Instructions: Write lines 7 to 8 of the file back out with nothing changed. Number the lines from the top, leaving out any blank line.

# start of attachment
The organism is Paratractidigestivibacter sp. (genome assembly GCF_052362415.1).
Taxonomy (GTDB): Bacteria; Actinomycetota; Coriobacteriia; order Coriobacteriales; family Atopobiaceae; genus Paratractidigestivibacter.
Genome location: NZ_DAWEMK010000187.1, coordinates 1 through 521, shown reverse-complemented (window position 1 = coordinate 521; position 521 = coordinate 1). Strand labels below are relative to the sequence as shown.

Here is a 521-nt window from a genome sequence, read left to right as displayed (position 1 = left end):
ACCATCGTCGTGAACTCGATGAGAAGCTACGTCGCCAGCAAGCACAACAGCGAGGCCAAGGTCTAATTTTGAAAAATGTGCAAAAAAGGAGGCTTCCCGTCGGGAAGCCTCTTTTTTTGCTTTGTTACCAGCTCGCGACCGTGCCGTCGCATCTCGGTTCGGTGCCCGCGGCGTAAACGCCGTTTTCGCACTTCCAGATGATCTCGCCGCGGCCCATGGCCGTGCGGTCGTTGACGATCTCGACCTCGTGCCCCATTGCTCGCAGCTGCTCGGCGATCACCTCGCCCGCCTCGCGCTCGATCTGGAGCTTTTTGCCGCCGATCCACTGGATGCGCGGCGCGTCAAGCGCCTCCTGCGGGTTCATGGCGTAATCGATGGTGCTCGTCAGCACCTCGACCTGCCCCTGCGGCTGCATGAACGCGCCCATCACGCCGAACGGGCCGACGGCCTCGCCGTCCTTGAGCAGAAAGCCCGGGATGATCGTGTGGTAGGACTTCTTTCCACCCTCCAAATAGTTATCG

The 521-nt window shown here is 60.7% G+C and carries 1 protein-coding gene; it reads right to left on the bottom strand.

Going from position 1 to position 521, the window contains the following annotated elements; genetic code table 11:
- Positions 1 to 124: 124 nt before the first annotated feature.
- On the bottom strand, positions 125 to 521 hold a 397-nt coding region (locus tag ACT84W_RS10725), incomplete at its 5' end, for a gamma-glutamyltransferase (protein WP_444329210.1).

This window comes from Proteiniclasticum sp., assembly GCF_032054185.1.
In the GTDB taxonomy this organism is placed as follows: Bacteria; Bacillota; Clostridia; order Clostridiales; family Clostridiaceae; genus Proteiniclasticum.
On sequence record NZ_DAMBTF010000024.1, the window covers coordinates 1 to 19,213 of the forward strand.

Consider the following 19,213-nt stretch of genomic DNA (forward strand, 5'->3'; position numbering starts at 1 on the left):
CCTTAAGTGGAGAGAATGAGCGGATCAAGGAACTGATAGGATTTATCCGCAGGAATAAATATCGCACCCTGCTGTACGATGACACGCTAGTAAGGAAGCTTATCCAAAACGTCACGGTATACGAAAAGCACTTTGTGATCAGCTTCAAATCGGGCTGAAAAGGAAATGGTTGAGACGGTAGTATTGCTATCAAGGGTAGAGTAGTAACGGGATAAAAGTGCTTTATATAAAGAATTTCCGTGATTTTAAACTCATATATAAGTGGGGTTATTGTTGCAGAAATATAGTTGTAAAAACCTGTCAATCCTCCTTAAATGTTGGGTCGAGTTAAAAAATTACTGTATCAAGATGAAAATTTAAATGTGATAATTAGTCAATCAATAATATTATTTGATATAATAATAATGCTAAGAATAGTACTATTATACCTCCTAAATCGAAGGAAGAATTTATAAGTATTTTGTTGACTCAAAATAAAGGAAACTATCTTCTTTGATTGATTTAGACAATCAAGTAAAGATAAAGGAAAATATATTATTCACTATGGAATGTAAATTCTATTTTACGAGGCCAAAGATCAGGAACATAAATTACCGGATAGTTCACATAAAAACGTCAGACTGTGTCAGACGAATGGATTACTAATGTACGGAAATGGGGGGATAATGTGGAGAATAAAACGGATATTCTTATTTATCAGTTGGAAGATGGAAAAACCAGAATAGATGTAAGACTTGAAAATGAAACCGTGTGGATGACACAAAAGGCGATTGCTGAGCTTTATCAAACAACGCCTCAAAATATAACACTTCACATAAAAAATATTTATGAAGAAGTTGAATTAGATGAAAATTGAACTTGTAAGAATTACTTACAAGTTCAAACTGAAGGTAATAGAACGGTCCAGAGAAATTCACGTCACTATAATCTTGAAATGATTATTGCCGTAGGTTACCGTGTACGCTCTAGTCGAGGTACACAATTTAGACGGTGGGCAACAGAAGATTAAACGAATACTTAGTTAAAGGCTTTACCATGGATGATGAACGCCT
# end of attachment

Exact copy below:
Going from position 1 to position 521, the window contains the following annotated elements; genetic code table 11:
- Positions 1 to 124: 124 nt before the first annotated feature.